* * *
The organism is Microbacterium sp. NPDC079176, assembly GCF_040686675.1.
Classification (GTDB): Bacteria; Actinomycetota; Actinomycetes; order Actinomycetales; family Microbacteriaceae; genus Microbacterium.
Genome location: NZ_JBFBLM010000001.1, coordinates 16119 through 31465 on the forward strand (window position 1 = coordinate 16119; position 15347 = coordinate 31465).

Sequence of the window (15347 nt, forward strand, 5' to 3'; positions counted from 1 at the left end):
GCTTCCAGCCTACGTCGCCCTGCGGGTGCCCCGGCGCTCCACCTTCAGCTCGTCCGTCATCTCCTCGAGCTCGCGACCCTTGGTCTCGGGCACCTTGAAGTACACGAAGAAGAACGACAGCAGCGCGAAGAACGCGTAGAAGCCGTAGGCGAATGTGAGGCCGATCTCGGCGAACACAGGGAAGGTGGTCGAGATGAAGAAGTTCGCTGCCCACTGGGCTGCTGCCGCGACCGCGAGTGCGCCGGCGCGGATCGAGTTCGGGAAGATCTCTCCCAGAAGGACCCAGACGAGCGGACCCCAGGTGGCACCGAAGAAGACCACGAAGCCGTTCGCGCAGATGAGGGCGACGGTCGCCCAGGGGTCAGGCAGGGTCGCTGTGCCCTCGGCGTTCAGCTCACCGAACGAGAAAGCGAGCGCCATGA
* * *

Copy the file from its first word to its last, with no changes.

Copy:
The organism is Microbacterium sp. NPDC079176, assembly GCF_040686675.1.
Classification (GTDB): Bacteria; Actinomycetota; Actinomycetes; order Actinomycetales; family Microbacteriaceae; genus Microbacterium.
Genome location: NZ_JBFBLM010000001.1, coordinates 16119 through 31465 on the forward strand (window position 1 = coordinate 16119; position 15347 = coordinate 31465).

Sequence of the window (15347 nt, forward strand, 5' to 3'; positions counted from 1 at the left end):
GCTTCCAGCCTACGTCGCCCTGCGGGTGCCCCGGCGCTCCACCTTCAGCTCGTCCGTCATCTCCTCGAGCTCGCGACCCTTGGTCTCGGGCACCTTGAAGTACACGAAGAAGAACGACAGCAGCGCGAAGAACGCGTAGAAGCCGTAGGCGAATGTGAGGCCGATCTCGGCGAACACAGGGAAGGTGGTCGAGATGAAGAAGTTCGCTGCCCACTGGGCTGCTGCCGCGACCGCGAGTGCGCCGGCGCGGATCGAGTTCGGGAAGATCTCTCCCAGAAGGACCCAGACGAGCGGACCCCAGGTGGCACCGAAGAAGACCACGAAGCCGTTCGCGCAGATGAGGGCGACGGTCGCCCAGGGGTCAGGCAGGGTCGCTGTGCCCTCGGCGTTCAGCTCACCGAACGAGAAAGCGAGCGCCATGA